Sunday, May 8, 2011

Experts wary Kenya becoming "playground" for foreign militia groups

Sunday Standard
May 8, 2011 Dalkayaga@gmail.com


After the slaughter of nearly 50 people in northwestern Kenya, President Kibaki has come under severe criticism for allegedly playing politics at the expense of the territorial integrity of the country.


Security experts and the public in general are wary that Kenyan territory is becoming a playground for marauding foreign militia groups in the absence of Government's swift action to seal the porous borders.

However, even as the President drew flak over the failure to deal firmly with the frequency of foreigners - bandits, rebel militiamen and foreign troops - who cross into the country and commit atrocities at will, the Department of Defence says the President's hands are tied because the attacks are not carried out by conventional forces.

The different perspectives raise questions about whether border security should be addressed as a police or defence mandate in the absence of policy guidelines.

Defence and security expert, Capt (rtd) Simiyu Werunga, says the raid on Todonyang in North Turkana has exposed Kenya's vulnerability because of a serious lack of a defence policy.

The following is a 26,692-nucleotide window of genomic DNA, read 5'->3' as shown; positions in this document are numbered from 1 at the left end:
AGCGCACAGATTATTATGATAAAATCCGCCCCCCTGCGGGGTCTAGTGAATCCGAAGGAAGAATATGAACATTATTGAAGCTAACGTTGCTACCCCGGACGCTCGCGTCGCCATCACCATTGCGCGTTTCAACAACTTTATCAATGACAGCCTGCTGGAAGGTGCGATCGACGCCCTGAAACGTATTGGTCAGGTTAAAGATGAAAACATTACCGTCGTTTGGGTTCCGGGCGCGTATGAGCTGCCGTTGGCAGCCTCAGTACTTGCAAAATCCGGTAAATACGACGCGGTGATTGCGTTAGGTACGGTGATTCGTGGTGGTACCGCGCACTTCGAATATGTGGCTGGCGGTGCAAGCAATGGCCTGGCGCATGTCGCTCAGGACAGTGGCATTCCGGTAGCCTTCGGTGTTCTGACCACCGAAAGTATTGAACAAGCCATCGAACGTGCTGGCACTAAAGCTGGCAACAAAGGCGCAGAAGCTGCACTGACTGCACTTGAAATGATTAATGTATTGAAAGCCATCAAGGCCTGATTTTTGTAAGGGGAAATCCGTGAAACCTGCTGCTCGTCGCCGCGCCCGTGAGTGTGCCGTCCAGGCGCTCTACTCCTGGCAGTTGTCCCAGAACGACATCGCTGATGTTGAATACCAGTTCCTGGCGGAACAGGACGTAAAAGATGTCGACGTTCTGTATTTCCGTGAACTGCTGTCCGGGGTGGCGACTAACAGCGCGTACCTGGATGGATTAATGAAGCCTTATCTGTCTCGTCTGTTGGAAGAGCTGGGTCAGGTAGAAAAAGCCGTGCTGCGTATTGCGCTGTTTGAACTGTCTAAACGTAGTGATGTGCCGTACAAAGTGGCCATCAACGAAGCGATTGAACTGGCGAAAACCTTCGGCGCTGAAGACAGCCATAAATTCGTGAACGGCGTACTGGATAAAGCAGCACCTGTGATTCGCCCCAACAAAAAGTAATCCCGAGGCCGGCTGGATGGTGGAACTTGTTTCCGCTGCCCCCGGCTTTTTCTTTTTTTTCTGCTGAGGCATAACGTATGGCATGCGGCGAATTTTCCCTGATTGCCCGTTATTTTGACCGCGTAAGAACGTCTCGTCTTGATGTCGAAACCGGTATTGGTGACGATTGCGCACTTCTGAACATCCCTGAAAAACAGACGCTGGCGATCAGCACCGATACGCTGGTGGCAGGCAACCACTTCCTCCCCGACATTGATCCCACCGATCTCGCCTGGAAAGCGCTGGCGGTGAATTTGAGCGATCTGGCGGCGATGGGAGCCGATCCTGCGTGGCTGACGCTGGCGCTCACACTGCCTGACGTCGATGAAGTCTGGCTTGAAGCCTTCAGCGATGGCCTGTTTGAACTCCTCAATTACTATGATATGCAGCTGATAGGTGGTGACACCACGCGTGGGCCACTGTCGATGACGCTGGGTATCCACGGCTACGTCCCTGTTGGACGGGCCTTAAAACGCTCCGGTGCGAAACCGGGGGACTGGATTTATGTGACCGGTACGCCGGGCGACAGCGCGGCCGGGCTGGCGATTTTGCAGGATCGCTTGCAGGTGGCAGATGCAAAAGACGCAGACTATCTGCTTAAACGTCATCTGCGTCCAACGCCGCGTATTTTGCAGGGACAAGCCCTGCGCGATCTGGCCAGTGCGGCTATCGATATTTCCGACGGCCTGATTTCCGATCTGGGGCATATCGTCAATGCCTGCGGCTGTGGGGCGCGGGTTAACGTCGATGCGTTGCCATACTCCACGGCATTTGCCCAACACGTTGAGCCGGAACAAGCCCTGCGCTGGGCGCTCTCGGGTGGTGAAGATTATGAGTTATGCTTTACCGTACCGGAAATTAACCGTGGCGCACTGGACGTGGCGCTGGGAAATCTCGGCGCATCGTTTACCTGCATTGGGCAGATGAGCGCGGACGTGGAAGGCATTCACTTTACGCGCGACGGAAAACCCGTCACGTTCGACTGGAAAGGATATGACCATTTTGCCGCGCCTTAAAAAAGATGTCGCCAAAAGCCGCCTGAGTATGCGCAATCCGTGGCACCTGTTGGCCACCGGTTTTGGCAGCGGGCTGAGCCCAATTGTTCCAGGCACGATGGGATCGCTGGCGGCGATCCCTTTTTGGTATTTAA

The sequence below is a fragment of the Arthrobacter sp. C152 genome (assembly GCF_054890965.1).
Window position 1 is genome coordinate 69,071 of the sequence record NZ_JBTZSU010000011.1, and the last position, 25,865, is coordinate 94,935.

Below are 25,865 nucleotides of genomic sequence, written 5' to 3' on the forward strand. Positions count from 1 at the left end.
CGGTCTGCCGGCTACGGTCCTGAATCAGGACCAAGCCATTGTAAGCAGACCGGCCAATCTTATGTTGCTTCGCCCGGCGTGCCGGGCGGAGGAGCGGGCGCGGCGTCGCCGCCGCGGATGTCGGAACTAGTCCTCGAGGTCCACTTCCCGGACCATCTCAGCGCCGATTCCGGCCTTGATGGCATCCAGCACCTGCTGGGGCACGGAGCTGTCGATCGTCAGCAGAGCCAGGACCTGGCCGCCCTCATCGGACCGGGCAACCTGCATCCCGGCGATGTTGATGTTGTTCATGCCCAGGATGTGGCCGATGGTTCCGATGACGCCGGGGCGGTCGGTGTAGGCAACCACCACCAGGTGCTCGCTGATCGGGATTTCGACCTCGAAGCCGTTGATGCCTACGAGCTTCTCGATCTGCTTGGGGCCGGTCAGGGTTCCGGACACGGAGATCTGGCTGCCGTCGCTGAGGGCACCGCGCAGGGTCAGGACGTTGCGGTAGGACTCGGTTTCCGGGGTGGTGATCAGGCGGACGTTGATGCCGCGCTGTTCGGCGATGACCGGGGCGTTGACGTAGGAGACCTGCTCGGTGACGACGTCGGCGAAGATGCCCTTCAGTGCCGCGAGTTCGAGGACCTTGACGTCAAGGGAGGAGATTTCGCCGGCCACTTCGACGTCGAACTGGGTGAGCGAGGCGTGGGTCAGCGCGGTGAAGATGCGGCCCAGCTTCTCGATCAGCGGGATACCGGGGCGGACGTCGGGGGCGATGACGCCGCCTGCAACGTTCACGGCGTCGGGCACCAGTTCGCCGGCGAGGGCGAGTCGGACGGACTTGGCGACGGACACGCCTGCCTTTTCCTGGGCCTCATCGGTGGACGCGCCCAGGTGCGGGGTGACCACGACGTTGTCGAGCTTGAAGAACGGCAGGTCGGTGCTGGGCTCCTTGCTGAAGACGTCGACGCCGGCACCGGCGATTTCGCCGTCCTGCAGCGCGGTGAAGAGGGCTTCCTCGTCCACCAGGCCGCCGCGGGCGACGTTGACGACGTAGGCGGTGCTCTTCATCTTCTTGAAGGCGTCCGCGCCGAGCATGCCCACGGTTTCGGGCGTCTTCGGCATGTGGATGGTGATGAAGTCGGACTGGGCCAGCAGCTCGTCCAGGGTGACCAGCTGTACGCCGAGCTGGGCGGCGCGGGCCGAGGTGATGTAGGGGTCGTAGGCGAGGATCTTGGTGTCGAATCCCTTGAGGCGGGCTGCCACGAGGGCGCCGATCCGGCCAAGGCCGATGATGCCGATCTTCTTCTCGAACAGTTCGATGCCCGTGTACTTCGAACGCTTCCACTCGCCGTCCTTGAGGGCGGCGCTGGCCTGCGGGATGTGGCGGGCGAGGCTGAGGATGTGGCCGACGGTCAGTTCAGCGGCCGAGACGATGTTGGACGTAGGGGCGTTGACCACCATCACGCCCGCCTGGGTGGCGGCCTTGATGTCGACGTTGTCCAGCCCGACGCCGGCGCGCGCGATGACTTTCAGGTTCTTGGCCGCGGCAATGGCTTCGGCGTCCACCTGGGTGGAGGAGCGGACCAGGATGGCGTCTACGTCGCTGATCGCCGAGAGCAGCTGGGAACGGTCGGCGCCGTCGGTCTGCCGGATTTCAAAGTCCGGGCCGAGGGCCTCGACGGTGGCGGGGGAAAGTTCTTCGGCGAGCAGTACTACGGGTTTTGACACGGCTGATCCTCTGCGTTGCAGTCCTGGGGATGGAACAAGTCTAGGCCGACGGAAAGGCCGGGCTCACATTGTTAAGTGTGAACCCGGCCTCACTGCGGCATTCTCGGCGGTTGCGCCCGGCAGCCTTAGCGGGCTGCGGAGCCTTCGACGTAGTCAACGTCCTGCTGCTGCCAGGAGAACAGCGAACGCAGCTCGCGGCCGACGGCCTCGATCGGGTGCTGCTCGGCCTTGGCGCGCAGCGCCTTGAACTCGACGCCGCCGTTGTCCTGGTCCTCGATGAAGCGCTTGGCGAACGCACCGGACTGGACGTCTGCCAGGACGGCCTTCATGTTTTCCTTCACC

Defence policy

"If we had a strong and clear national policy, foreign troops would not turn Kenyan territory into a playground. Our political leadership lacks an international defence policy. What is happening is that our military is idle. Only the President as commander-in-chief can give orders for the deployment along the borders," he says.

Kenya is ranked among African countries with the most professional armies. It has contributed troops to United Nations peacekeeping missions in various parts of the world, where its soldiers have distinguished themselves as professional and highly trained. In the recent past, however, the Department of Defence has been besmirched by serious graft allegations.

The police have also serious image questions necessitating an overhaul of the force, which is yet to take place as per the recommendations of a Government-appointed taskforce.